The private road, accessed off Powder Mountain road that winds its way from Eden upward to the ski resort, will become public when the seven-mile stretch is complete.
"The road really is the first step to allow the development to move forward," said Commissioner Jan Zogmaister.
The planned 60- to 66-foot wide right of way will feed into future subdivisions that are part of the project's first 154-unit phase that includes single-family homes and clustered condominiums.
In total, Summit plans to build eight phases on about 1,700 acres over 15 to 20 years, said Weber County Economic Development Director Douglas Larsen.
Subsequent phases are slated to include more housing, hotels, small event centers, restaurants, and potential science centers and laboratories that tie directly to Summit Series events that attract change-makers from throughout the world, Larsen said.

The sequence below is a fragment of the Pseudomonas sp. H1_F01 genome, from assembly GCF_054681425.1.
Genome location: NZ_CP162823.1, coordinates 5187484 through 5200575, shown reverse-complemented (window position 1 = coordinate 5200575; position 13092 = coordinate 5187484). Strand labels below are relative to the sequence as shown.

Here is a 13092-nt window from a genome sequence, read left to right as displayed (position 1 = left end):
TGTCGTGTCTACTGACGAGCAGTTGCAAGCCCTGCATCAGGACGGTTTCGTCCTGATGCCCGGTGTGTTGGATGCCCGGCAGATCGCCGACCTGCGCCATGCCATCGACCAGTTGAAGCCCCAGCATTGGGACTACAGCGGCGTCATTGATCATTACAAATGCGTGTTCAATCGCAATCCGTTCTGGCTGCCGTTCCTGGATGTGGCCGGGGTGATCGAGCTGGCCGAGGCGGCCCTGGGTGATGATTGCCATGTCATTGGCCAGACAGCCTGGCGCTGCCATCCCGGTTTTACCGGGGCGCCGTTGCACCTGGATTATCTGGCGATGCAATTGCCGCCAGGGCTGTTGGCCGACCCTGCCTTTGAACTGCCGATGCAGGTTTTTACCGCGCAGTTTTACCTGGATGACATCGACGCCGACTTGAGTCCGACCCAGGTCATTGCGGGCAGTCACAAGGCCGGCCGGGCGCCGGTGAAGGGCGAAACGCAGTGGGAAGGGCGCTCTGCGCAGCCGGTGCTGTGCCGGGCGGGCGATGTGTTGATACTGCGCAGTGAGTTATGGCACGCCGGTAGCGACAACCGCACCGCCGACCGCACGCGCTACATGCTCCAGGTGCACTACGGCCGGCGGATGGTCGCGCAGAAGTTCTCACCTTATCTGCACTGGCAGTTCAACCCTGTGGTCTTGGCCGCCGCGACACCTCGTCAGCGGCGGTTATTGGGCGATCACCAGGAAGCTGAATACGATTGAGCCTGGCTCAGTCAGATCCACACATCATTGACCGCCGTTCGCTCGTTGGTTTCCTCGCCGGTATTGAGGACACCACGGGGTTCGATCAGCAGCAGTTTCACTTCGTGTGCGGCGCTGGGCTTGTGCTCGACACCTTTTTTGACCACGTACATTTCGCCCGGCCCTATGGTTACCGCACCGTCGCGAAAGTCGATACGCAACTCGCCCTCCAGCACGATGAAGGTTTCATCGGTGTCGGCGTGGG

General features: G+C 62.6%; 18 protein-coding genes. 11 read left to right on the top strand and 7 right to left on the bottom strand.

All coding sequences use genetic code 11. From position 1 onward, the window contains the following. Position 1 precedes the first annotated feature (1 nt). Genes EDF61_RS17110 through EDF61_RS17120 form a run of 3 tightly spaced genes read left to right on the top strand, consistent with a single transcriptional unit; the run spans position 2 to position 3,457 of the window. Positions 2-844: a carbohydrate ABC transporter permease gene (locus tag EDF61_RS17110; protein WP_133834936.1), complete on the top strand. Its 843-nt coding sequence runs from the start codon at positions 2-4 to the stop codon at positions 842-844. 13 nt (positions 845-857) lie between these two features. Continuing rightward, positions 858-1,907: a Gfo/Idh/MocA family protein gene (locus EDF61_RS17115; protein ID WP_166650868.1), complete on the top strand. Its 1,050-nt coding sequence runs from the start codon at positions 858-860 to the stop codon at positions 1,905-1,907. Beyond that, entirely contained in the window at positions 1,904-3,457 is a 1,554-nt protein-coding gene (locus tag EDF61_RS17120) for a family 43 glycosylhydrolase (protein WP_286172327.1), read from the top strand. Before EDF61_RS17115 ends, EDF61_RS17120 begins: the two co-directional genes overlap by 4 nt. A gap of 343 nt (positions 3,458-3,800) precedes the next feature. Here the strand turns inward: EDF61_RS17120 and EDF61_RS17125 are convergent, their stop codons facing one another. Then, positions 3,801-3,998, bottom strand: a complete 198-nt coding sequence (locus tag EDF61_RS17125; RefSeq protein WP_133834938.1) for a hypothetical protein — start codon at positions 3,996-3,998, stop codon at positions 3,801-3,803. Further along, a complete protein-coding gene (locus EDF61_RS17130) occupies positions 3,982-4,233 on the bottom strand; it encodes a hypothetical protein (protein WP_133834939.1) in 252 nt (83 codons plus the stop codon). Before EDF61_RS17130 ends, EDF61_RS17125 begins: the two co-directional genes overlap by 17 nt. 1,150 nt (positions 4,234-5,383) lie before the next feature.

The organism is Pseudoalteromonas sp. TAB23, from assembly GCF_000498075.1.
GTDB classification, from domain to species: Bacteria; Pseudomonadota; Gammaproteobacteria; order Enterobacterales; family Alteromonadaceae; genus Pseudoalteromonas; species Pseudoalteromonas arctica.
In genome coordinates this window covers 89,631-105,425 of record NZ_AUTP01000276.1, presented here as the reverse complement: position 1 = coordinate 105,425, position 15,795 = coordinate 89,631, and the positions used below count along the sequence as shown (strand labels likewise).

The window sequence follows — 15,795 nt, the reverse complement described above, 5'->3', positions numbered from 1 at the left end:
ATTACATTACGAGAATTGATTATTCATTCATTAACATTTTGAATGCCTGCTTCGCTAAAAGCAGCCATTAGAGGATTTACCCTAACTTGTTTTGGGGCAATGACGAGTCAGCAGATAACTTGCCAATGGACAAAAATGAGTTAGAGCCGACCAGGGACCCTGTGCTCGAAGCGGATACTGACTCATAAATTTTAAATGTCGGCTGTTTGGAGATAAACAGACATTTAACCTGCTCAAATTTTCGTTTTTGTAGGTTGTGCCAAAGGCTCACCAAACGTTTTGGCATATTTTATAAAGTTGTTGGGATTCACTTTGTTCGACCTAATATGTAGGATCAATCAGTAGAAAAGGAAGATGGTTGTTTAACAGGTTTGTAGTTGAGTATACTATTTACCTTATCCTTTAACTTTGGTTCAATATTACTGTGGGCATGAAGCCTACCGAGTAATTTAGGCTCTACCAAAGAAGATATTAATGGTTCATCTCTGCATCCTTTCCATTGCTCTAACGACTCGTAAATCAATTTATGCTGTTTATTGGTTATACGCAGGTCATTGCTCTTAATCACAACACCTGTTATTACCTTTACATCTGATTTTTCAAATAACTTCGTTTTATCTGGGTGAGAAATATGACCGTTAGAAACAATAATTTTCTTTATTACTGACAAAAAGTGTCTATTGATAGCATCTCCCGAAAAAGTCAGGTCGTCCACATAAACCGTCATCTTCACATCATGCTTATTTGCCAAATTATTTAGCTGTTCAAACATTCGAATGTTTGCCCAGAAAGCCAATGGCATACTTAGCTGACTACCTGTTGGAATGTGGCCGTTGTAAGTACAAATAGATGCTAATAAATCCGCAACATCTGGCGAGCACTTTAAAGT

Powder Mountain Road is currently the sole access to the ski resort at about 9,000 feet elevation, and during harsh winter conditions can be treacherous. The development agreement promises installation of a second access road as the various phases progress, Larsen said.
County commissioners recently OK'd a multi-million special assessment bond to be paid by future residents in the Summit development area that will fund the road, water, sewer and other essential groundwork.
According to Weber County Chief Civil Deputy Attorney David Wilson, those bonds have not been issued yet, so the developer agreed to deposit $2 million in escrow to cover the first two months of work this summer. That money will be reimbursed with interest when the bonds materialize, Wilson said.
"The (2002 Winter) Olympics put us on the map and quite a bit of growth came from that exposure," Zogmaister said. "Possibly this is the next event it's bringing in a lot of people from outside the area and I'm sure it will have an impact."
Larsen praised Summit's approach and vision.
"We like this development because they recognize the environment and have no intent of fully consuming the real estate at the top of the mountain," Larsen said. "They realize the value in the open space up there. Once it disappears you can't get it back."